I decided early on to view the challenge of my divorce as an opportunity to learn.  Here are some of my lessons:

1) Fear is greatest right before a plunge.  Any fan of roller coasters knows this one well; the scariest part of the ride is the ascent as you anticipate the terror ahead.  I went through my entire marriage terrified of losing him.  Once I did, I found that I could handle the reality much better than the anticipatory fear.

2) Softness is complimentary to strength, not in opposition to it.  I used to approach everything like a bull, pushing my way through with pure determination.  I have learned the power of flexibility and fluidity and it has only helped me to grow stronger.

Softness Isn’t Just For Selling Tissues

3) Tsunamis can wash out relationships.  Great destructive power can lie beneath a placid surface of a marriage.  I have learned to be wary of what hides in the depths.

Tsunami Divorce

4) Interdependence is preferrable to complete independence.  I was often too independent in my marriage, leaving my ex to feel as though he wasn’t needed.  I have learned that it is okay to ask for and receive assistance.  My current partner and I are very much a team; I’m not sure I could have said that before.

5) Be not do.  I have learned the power of stillness, mindfulness, and meditation.  I no longer base my self worth on my to-do list.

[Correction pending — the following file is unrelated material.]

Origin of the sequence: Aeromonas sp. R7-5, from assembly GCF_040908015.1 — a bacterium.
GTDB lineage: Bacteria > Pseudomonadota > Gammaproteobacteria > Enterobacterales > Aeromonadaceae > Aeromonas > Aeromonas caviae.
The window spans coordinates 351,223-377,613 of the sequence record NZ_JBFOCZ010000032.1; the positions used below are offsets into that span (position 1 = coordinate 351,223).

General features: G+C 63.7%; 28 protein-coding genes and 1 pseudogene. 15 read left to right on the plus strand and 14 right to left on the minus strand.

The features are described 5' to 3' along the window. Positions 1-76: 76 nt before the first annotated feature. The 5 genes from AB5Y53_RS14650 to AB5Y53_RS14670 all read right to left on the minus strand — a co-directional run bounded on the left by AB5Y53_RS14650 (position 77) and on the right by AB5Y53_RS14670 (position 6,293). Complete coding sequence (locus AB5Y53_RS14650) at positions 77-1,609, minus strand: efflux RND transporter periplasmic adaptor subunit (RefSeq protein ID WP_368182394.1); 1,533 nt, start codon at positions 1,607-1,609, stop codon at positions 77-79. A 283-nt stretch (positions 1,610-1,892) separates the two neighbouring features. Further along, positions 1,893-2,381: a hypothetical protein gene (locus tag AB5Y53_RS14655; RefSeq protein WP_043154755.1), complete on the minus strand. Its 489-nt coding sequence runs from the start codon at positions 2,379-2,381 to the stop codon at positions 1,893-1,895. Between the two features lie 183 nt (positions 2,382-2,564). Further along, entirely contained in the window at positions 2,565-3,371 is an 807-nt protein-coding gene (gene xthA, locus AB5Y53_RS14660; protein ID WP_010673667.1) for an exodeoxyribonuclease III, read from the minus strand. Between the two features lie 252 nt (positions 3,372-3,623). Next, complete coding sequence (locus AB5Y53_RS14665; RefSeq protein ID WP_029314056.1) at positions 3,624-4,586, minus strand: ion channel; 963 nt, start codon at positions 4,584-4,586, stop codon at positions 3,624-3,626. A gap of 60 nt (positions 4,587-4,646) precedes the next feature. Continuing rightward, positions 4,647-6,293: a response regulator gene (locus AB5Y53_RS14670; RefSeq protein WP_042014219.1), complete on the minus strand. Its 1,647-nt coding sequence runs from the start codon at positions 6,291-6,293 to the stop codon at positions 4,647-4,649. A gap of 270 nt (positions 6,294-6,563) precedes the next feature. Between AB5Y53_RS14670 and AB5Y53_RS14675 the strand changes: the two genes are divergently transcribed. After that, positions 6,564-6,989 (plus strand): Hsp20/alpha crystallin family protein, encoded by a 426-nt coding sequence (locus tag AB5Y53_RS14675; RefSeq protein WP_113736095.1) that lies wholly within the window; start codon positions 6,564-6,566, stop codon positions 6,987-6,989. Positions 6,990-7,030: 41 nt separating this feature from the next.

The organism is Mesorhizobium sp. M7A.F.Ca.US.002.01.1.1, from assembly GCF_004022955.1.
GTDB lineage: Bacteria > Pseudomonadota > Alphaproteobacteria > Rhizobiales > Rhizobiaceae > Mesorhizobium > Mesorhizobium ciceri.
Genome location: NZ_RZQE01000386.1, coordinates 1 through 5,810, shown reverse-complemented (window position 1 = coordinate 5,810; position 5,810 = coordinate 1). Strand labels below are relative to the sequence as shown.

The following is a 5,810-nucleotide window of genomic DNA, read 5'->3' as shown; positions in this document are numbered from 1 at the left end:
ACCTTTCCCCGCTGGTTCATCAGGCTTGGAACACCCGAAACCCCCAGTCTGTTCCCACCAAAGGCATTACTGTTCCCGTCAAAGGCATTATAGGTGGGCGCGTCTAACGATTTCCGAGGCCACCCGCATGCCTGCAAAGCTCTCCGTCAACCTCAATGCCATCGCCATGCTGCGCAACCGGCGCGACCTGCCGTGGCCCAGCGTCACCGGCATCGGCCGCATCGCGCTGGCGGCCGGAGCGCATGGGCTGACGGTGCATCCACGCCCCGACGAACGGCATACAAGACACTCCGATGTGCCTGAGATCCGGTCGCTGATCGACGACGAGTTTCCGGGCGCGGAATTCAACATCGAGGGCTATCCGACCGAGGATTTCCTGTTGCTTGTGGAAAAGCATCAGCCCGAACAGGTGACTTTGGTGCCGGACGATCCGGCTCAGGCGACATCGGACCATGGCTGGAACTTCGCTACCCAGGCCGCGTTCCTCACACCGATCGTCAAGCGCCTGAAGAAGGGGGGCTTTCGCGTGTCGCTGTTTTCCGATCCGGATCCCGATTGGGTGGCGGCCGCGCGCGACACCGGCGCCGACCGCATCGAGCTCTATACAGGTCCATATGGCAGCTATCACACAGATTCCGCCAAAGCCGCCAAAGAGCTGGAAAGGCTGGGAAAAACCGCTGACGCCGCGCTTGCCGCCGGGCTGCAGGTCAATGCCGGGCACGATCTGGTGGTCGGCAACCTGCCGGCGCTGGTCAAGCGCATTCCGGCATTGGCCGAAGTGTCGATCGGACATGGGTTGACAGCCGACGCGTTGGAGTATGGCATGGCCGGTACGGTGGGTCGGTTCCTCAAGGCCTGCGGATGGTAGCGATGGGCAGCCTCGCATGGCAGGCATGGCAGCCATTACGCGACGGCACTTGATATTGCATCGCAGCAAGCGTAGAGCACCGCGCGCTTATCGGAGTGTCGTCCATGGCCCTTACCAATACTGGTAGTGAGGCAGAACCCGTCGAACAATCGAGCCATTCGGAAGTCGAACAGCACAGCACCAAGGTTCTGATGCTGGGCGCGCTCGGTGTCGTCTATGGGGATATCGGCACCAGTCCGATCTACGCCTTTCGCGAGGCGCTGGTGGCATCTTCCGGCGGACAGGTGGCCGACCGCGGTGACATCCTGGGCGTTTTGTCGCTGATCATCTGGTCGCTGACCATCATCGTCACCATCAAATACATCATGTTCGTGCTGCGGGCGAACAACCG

Taming the Monkey Mind

6) Cooking really isn’t that hard and you don’t have to wear an apron to do it.

I’m No Martha Stewart, But I Found My Kitchen

7) Stress is a choice.  I have learned that I can choose not to carry stress and tension, instead releasing it through meditation, exercise, and companionship.

8) Forgiveness is possible even against the unforgivable.  Actually, it’s not just possible; it’s required to move forward.

9) The legal system will not protect me.  I have had to learn to self-advocate and work within a system that can be manipulated and avoided.

Marital Treason

10) Sociopaths exist outside of movies.  I think I might have married one.

11) Happiness is found in acceptance, not control.  I have learned to be with what is rather than try to force something into reality.

12) I will always be learning.

(You can find my full story in my book Lessons From the End of a Marriage.)

Ten Lessons I am Still Learning

56 thoughts on “My Lessons

  1. I need your permission. I am writing a post about how we often find ourselves in life situations far beyond our control. I have referenced your blog as evidence that there is life after calamity. I have also listed some of your lessons that you have learned in the process of growing strong and healthy, but I will not use them unless you give me the “Go Ahead.”

    Thanks.

    Be encouraged!

  2. It’s a quiet afternoon here and I’m giving myself the gift of time to read other writer’s blogs and I found you. Happily.

    These lessons are so right, so important. Forgiveness especially- and starting with yourself.

    Stay strong.

  3. Interesting website.
    I am really impressed that you did try to learn from all this mess. And valuable lessons those were. Many people going through your experience will try to heap all the blame on their partner. You didn’t, and that was pretty impressive.
    One thing though: your ex-husband was not a sociopath. At least, if all that you wrote about him was true. See what sociopaths look like here: http://www.sociopathicstyle.com/traits/classic.htm.